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Controversies
July 2007

The Role of Topical Antibiotic Prophylaxis for Intravitreal Injections

Author Affiliations

Author Affiliations: Departments of Ophthalmology and Health Evaluation Sciences, Penn State College of Medicine, Hershey, Pennsylvania (Dr Scott); and Department of Ophthalmology, Bascom Palmer Eye Institute, University of Miami Miller School of Medicine, Miami, Florida (Dr Flynn).

 

LEE M.JAMPOLMD

Arch Ophthalmol. 2007;125(7):974-976. doi:10.1001/archopht.125.7.974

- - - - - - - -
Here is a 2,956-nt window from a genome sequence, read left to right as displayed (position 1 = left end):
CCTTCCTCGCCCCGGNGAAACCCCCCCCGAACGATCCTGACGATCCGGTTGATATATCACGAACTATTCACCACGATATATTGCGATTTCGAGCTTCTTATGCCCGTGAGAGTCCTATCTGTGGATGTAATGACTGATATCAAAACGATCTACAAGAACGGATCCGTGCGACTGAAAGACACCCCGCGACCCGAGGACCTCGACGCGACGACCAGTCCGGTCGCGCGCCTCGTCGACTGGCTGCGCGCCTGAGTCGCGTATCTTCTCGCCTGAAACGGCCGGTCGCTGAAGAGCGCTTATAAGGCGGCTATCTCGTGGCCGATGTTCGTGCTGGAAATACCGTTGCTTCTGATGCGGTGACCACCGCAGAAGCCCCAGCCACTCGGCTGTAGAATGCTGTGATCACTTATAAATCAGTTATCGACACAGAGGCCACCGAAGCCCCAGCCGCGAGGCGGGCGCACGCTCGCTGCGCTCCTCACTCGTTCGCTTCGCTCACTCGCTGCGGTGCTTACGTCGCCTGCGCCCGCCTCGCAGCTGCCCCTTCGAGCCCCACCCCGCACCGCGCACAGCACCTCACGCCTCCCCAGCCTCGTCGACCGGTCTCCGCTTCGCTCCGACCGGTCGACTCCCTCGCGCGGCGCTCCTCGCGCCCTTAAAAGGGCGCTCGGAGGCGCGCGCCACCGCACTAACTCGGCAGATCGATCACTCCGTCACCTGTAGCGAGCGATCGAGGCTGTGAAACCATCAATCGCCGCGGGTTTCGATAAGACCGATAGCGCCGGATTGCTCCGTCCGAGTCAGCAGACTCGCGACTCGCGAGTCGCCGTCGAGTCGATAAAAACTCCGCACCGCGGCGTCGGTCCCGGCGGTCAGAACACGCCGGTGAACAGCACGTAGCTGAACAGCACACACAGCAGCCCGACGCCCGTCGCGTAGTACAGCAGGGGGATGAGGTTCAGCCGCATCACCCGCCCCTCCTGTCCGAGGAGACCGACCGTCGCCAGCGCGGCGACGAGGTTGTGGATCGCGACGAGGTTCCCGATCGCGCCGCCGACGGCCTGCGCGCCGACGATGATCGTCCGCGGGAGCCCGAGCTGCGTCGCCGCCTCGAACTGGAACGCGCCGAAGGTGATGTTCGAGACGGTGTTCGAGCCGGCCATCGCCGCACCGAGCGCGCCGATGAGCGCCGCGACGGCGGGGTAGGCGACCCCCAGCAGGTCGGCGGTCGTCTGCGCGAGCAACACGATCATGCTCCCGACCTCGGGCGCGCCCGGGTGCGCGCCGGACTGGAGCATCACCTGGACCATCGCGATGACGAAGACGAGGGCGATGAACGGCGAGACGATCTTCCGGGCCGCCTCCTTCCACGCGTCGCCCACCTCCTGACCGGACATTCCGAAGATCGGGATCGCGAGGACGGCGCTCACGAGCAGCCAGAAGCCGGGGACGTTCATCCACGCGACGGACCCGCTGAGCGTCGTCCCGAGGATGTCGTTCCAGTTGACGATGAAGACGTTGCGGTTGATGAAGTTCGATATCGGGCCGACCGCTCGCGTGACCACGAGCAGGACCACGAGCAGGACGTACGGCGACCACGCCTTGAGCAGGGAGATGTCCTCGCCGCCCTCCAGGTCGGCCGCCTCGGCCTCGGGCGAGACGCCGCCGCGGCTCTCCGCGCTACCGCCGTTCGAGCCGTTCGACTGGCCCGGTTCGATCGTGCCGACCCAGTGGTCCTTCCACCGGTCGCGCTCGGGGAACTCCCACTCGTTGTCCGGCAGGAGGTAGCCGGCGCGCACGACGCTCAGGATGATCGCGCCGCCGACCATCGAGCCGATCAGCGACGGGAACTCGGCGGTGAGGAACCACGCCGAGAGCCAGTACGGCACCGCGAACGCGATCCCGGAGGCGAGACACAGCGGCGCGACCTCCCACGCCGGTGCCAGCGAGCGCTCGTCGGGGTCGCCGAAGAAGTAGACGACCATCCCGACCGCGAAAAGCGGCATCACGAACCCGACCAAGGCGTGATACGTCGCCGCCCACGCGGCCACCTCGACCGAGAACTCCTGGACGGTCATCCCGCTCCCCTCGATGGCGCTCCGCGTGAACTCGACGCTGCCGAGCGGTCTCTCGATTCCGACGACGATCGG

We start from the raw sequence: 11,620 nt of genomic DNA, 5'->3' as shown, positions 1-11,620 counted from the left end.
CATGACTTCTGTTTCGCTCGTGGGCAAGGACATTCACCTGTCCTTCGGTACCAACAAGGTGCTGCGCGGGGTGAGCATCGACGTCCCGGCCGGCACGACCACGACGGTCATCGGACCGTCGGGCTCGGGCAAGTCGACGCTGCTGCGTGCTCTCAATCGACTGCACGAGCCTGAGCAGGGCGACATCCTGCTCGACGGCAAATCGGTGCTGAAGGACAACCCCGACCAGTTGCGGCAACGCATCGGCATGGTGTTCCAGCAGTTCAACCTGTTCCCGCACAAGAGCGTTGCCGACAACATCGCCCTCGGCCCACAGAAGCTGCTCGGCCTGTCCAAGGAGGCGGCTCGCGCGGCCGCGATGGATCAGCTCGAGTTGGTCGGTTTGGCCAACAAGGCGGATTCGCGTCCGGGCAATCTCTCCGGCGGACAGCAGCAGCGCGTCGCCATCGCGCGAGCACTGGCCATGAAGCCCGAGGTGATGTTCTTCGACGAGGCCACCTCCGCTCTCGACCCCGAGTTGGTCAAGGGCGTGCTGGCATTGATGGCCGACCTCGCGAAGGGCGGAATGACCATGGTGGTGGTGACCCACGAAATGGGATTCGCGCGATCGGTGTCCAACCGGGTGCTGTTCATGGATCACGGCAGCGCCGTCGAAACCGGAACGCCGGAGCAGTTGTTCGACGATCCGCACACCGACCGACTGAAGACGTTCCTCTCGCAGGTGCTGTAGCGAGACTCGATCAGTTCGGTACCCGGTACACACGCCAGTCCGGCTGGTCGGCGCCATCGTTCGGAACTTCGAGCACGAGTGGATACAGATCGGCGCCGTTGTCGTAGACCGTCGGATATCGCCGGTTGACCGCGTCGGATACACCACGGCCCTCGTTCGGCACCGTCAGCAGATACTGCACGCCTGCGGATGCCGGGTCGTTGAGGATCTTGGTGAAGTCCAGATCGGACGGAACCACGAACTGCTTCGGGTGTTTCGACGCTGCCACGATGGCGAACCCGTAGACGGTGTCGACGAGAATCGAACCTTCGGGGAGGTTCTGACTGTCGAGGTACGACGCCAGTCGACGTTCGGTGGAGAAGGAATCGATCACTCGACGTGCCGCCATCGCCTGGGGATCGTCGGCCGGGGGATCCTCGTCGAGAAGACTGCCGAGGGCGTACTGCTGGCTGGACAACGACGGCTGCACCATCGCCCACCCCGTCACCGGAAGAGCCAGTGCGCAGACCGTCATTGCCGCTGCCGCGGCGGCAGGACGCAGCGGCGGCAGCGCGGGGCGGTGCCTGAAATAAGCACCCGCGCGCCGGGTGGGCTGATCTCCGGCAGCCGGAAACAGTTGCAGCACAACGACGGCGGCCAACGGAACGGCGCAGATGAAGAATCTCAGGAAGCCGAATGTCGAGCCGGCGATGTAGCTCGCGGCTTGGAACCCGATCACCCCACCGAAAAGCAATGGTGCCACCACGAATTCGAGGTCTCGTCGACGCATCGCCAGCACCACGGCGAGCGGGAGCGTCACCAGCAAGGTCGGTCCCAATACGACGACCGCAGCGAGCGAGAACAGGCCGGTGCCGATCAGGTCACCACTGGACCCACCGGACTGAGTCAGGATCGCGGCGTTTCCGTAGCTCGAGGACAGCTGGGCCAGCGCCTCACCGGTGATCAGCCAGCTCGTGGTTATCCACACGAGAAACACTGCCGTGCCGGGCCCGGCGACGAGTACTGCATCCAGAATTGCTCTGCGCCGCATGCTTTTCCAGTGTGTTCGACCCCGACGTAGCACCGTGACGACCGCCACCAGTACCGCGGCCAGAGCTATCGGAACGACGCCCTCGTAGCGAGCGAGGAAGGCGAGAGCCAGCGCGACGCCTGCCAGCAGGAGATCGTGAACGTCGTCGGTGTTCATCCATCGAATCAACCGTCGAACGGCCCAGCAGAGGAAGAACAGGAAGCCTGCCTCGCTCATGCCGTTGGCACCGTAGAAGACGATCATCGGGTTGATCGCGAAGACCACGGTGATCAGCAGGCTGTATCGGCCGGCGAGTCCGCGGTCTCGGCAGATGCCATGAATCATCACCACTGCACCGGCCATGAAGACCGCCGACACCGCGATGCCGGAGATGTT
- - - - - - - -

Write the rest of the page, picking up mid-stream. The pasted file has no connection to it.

Intravitreal injections have rapidly become a widespread technique to administer pharmacotherapies to treat a variety of posterior segment disorders, including exudative age-related macular degeneration,19 proliferative diabetic retinopathy,10 and macular edema associated with myriad conditions.1117 With the widespread use of the intravitreal injection technique, there has been increased concern regarding the risk of endophthalmitis following intravitreal injection. In recent multicenter clinical trials of anti–vascular endothelial growth factor therapy, the reported incidence of endophthalmitis has ranged from 1.0% to 1.9% per patient for 6 months to 2 years (depending on the study).1,2,5,18,19 Given this rate of endophthalmitis and the widespread use of the intravitreal injection technique, it is reasonable to consider the potential value of topical antibiotics as prophylaxis in an effort to minimize the risk of endophthalmitis associated with intravitreal injections.

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